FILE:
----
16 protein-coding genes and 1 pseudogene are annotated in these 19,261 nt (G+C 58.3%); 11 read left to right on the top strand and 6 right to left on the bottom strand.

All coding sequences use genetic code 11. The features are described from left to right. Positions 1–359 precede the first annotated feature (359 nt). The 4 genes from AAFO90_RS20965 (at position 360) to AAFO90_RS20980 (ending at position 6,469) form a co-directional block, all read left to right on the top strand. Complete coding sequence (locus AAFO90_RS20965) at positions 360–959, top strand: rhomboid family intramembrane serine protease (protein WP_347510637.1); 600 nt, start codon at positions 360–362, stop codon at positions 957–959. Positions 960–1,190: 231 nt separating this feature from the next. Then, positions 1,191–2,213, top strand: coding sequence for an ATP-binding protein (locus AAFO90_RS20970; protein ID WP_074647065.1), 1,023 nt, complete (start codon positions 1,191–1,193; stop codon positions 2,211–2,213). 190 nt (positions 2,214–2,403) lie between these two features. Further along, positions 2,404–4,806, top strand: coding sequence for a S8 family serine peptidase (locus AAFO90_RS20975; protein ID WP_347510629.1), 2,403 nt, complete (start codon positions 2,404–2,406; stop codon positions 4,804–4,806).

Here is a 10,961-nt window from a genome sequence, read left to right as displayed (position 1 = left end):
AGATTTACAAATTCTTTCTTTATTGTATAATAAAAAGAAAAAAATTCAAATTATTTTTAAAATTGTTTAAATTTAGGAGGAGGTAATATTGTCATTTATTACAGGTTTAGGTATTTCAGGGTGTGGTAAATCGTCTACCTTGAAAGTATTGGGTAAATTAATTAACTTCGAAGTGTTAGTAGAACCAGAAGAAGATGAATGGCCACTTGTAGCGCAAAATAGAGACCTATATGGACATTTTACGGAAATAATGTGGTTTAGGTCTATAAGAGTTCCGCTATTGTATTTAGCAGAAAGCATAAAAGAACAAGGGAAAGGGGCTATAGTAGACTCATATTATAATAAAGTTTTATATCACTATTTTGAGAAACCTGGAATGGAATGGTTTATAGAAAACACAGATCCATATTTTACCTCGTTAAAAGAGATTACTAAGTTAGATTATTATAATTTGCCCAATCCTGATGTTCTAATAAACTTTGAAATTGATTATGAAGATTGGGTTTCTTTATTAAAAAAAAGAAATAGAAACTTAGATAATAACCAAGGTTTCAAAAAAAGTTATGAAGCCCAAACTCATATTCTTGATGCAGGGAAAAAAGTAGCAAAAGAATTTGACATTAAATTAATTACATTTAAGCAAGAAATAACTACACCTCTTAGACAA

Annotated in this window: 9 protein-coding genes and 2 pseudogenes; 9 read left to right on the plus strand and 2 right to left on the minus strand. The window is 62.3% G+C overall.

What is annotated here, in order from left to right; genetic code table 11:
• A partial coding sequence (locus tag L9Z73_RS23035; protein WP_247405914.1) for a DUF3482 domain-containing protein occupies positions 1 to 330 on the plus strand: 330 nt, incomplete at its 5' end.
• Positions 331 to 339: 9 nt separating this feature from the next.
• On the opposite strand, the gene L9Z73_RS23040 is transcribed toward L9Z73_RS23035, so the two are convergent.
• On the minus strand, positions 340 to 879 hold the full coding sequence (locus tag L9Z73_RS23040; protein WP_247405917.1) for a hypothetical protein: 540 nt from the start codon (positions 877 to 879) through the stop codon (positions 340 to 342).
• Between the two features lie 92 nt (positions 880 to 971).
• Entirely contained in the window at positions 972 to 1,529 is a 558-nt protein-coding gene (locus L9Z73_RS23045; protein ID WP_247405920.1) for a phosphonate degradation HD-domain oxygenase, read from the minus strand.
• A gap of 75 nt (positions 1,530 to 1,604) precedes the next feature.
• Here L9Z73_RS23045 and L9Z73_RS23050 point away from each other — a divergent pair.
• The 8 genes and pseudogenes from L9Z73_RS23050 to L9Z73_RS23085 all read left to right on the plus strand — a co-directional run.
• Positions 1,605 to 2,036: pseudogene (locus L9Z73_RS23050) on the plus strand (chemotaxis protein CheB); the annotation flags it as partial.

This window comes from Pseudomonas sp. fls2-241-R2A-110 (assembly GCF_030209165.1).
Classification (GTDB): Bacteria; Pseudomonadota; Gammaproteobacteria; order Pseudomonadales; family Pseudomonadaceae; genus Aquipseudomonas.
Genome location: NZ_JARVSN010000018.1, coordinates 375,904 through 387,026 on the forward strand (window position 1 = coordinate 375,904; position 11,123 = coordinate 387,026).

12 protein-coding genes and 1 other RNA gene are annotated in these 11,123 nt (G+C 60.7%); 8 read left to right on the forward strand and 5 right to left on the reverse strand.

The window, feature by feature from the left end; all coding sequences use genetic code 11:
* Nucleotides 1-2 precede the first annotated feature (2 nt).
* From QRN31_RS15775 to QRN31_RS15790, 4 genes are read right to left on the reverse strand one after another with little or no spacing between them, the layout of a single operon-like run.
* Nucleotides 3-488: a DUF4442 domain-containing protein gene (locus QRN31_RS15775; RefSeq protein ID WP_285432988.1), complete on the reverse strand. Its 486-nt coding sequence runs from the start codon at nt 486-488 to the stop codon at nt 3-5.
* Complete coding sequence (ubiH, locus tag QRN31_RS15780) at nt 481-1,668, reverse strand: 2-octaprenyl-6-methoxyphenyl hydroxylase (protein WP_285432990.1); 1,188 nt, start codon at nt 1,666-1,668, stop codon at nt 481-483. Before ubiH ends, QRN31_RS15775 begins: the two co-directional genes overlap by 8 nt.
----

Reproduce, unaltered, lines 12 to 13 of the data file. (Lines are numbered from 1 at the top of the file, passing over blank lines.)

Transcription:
• Entirely contained in the window at positions 972 to 1,529 is a 558-nt protein-coding gene (locus L9Z73_RS23045; protein ID WP_247405920.1) for a phosphonate degradation HD-domain oxygenase, read from the minus strand.
• A gap of 75 nt (positions 1,530 to 1,604) precedes the next feature.